Crowded rooms, stuffy job fairs, shallow encounters, forced relationships – these are just a few of the thoughts that may come to mind when you think of business networking. With every day deadlines and commitments, how do you have the time and energy to invest in networking? Though you may believe it is vital to the growth of your business or future career success, it’s easier to get lost in your personal office bubble and neglect your professional network. According to CareerBuilder, 75% of job seekers are still using traditional networking. And, Bureau of Labor Statistics solidifies that 70% of all jobs are found through networking. However, building stronger networks isn’t necessarily just about finding or filling jobs. Networking can help you and your company be more visible to clients and customers, stay current on trends in your industry, and become a source of knowledge to others about your industry. So regardless of what your networking skills are, here are five tips for building stronger networks. Read More→

I believe that knowledge represents the most powerful and constructive force on the planet; therefore, you might assume that ignorance would be weak, counterproductive, and dangerous. While ignorance may not get you far in this world, there is something far worse than lacking knowledge.

People who are aware that they don’t know much or anything about a certain topic will rarely venture into that topic. They can avoid hurting themselves or others by simply not engaging or participating in certain areas; however, people who don’t know what they don’t know can be destructive or even deadly to themselves and others around them.

Ironically, the body of knowledge continues to grow and expand.  Someone who was a world authority on a topic 20 years ago may be a dinosaur today. Unfortunately, this dinosaur can continue to bask in the glow of his reputation even though he is ignorant regarding the current state-of-the-art. Read More→

With July upon us, 2014 is officially halfway over. Between company outings and summer cookouts, here are five things to do this month!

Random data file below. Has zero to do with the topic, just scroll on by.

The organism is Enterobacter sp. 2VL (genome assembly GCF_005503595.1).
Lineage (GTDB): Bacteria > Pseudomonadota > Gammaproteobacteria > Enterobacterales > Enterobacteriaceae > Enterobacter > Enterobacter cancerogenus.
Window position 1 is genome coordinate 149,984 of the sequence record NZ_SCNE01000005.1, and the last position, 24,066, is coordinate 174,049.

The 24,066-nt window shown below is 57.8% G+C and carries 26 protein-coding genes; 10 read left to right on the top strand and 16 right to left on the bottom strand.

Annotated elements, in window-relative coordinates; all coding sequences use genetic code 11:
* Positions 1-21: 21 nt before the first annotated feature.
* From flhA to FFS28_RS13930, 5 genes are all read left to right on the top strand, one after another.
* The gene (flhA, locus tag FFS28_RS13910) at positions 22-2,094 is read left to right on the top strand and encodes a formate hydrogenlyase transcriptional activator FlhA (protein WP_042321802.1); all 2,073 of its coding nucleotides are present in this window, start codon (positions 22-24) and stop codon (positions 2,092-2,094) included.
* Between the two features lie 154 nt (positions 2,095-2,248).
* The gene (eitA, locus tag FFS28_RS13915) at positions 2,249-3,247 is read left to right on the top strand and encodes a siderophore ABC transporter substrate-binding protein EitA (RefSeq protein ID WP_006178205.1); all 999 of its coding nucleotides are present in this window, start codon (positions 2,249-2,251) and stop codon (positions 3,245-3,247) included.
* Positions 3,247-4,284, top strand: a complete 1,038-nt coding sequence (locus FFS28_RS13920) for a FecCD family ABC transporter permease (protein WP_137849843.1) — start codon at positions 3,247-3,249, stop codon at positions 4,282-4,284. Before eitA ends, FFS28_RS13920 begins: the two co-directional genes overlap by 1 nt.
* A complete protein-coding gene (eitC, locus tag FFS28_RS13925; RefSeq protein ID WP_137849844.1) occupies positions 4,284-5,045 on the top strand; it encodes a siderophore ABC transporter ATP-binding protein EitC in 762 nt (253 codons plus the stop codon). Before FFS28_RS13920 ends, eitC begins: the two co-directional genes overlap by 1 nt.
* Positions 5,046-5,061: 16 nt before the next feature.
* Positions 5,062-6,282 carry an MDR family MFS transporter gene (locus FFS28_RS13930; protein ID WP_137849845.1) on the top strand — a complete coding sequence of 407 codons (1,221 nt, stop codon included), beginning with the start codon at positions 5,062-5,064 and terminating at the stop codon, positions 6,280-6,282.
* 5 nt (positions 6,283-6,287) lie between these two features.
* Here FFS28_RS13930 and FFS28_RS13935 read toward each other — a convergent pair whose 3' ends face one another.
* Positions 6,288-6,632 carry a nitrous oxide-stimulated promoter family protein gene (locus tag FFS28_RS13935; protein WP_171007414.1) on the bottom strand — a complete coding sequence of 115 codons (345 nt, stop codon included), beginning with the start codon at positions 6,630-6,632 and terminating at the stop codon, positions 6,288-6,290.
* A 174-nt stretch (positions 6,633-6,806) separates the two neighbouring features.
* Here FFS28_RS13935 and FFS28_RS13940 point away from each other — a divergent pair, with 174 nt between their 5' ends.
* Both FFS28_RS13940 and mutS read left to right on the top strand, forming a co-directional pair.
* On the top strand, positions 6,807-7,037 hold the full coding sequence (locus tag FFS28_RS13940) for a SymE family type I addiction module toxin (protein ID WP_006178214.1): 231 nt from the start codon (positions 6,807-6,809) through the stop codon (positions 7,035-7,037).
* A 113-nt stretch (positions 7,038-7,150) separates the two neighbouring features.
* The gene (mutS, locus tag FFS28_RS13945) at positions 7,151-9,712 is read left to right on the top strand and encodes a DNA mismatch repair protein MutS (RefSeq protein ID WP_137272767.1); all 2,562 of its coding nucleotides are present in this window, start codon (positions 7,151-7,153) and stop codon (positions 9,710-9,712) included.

Canada Day/Independence Day – July 1, 4

Two hundred eight years ago, a group of individuals finalized the Declaration of Independence, securing future freedom against old world economies and governments and birthed the United States of America. Ninety-one years later, three British colonies united under the Constitution Act, creating the nation of Canada. Today, during the first week of July, millions across North America celebrate these two events and honor the men and women who made their freedom possible. Take this week to celebrate what it means to your team members through a company picnic or simple ice-cream social at the office. A little break goes a long way in rejuvenating an organization.


With the first six months of the year in the bag, what better time than now to take a look at what your organization has accomplished so far! At the beginning of the year, you and your team likely made SMART (specific, measurable, attainable, realistic, and timely) goals for 2014. With every project or task, take the time to ask your team what went right, what went wrong, and what to do differently in the future. Being honest about progress is the first step to remaining innovative. And don’t forget, this is also a time to celebrate what your team has accomplished so far! Be sure to show your employees your appreciation for their hard work through the first half of the year. Read More→